People generally don’t like one-way street relationships. If I have a pal who is constantly bumming me for rides, drinks, etc. and never gives anything in return, I might seek less of his or her company. I have mentioned in previous blogs that, social animals as we are, humans are hard-wired for reciprocity. We appreciate it when others do things for us. We instinctively want to repay the favor, and we expect others to behave similarly. Two-way streets feel proper.
If we sense that we are dealing with someone (or a group, such as a radiology practice) that is more inclined to take without giving, or demand without hearing requests in response, we react negatively. We diminish contact or avoid it entirely. That includes not accepting contracts (or, if already in one, accumulating dissatisfactions that might ultimately result in termination). The more one-way streets we see in a relationship, the more likely we are to conclude that the whole thing is one big dead end.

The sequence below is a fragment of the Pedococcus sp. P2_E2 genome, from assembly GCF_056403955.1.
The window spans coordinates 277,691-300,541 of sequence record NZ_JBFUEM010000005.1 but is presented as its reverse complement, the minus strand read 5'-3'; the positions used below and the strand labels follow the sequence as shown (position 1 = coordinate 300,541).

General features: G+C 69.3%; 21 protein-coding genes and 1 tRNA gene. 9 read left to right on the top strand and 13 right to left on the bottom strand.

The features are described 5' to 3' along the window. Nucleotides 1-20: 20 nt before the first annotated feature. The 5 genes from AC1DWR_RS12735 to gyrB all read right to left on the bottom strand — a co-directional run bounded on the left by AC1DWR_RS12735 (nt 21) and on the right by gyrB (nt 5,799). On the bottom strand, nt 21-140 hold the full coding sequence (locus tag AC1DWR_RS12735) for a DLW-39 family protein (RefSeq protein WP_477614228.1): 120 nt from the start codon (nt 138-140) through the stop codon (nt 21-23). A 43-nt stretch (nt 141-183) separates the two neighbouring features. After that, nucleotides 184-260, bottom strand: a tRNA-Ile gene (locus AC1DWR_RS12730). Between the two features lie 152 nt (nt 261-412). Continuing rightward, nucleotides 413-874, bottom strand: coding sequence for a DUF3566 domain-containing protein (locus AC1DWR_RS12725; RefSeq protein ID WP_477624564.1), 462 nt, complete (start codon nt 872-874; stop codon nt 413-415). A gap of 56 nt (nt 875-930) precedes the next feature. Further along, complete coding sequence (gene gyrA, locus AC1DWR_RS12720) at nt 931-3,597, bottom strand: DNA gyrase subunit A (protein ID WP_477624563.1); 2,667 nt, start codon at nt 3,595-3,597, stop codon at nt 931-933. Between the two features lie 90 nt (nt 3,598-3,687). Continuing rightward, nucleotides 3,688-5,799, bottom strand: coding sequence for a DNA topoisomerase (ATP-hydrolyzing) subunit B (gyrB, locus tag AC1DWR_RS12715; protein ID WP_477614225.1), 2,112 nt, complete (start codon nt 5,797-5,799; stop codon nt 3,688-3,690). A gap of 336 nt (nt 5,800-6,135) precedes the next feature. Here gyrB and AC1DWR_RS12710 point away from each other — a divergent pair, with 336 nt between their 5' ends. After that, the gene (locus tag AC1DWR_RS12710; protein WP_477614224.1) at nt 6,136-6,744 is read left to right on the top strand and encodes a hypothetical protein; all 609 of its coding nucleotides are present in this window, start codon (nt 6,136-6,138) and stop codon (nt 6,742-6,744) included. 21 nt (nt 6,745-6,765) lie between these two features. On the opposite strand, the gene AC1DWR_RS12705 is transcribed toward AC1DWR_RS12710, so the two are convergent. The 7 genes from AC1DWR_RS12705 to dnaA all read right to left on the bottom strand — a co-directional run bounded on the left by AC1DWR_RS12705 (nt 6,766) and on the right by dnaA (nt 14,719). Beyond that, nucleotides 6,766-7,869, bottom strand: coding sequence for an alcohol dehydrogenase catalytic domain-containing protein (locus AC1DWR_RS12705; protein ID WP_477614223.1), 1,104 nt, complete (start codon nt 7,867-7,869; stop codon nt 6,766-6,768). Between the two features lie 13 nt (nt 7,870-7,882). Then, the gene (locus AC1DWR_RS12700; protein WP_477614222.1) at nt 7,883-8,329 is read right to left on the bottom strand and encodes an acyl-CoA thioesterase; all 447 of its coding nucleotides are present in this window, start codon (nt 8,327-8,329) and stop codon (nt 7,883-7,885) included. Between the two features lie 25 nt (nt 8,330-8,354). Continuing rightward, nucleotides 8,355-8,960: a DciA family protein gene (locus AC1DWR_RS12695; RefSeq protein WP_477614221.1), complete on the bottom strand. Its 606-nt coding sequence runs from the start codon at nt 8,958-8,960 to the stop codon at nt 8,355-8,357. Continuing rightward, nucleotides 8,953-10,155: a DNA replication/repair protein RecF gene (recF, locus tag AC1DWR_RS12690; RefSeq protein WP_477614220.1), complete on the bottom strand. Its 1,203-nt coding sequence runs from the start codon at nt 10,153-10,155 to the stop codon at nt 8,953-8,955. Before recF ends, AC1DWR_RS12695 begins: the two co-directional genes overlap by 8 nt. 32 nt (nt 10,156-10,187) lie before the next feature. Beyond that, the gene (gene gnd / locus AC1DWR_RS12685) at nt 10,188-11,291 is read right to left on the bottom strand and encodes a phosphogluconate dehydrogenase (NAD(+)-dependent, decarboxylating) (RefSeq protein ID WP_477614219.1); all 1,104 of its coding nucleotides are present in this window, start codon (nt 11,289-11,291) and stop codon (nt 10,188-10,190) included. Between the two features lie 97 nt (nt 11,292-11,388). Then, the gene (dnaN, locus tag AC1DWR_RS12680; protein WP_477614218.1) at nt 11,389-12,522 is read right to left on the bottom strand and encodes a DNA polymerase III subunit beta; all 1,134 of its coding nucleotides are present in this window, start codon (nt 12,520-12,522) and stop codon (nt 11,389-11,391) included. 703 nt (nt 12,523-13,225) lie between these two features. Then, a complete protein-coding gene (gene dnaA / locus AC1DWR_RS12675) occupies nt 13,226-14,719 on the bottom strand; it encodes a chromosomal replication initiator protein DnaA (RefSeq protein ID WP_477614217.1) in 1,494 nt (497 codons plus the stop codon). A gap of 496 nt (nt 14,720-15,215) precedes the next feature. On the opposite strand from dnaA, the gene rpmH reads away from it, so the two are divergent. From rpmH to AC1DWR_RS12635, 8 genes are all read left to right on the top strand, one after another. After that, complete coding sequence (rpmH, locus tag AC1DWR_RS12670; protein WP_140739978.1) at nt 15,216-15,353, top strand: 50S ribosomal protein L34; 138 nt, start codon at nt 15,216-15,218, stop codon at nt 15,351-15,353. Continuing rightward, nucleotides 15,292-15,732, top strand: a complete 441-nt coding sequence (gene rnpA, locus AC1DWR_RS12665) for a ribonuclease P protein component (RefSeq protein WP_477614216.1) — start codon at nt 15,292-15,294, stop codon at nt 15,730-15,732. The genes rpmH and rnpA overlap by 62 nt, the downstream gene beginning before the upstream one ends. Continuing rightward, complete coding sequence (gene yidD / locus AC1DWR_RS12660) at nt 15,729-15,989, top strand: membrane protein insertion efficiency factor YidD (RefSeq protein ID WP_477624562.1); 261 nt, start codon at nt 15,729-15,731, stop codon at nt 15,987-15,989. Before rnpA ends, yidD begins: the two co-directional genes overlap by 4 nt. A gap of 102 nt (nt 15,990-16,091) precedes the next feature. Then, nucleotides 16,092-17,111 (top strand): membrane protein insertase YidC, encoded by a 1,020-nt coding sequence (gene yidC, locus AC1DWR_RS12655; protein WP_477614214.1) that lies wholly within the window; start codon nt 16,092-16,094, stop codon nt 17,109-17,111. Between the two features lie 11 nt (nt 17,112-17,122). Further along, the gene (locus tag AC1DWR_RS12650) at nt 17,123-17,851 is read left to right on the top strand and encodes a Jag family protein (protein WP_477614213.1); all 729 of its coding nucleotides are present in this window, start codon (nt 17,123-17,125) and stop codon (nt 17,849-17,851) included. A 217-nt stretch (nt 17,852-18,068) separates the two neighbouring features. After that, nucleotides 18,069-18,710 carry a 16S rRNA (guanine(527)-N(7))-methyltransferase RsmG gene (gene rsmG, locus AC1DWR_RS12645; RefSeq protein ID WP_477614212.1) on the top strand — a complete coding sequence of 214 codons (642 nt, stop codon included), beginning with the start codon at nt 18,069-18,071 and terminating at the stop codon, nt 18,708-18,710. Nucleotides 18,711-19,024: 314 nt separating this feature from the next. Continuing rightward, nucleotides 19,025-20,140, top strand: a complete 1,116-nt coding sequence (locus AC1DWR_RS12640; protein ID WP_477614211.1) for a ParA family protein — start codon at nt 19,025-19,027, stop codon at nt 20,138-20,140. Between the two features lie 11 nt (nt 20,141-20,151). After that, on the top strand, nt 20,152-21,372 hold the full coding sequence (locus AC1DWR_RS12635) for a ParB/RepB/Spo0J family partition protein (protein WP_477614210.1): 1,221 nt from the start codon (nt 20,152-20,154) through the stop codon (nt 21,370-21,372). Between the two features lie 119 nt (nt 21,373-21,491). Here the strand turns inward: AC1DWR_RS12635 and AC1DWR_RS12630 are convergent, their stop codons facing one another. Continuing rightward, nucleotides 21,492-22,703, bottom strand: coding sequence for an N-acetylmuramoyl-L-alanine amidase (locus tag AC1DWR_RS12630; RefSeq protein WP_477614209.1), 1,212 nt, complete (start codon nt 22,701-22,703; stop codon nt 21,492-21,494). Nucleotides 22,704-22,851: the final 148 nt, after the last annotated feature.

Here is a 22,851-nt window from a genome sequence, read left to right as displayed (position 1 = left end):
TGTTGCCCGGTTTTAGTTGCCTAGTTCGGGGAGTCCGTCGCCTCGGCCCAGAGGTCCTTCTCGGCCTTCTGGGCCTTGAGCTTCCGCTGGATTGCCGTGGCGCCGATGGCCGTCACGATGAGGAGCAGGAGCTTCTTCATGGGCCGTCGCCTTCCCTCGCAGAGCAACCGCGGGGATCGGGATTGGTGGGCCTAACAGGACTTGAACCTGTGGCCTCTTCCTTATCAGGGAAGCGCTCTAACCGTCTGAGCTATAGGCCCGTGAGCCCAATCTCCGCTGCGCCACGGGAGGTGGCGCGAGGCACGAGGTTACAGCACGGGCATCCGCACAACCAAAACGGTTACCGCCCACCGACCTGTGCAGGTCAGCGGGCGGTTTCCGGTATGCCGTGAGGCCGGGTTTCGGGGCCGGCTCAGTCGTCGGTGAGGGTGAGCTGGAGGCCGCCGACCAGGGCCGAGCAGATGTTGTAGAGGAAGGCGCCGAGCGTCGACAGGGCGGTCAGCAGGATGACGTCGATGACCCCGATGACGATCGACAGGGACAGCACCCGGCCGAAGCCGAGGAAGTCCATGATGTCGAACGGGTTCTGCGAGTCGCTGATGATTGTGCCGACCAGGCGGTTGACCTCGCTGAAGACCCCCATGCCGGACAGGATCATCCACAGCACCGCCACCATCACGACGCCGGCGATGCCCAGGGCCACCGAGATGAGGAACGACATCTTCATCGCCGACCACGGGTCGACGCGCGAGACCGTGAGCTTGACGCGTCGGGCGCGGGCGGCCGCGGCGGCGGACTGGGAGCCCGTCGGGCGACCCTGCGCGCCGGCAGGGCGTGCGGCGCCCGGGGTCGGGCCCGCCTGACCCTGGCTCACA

I have gotten the impression that a lot of the contractual one-way streets that look like red flags to job-seeking rads haven’t been properly weighed by the rad group seeking a new teammate. These clauses might make perfect sense to their lawyers or bean counters, who might very reasonably tell rads in the group: “This one-way street clause protects you for reasons A, B, and C.”
When rads in the group hear that, however, or certainly when their prospective new hire points out that there are some unfriendly-sounding one-way streets in the deal, the group needs to seriously think about their motivations and strategy. Do they really want to start out this new relationship on a bad note or prevent the relationship entirely?
All too often, their mailed-in response is “Sorry, the lawyers make us say that. It’s in all the contracts. There is nothing we can do.” It comes across as a flimsy excuse and an intention that this (as well as other avenues in the relationship down the line) will never be a two-way street.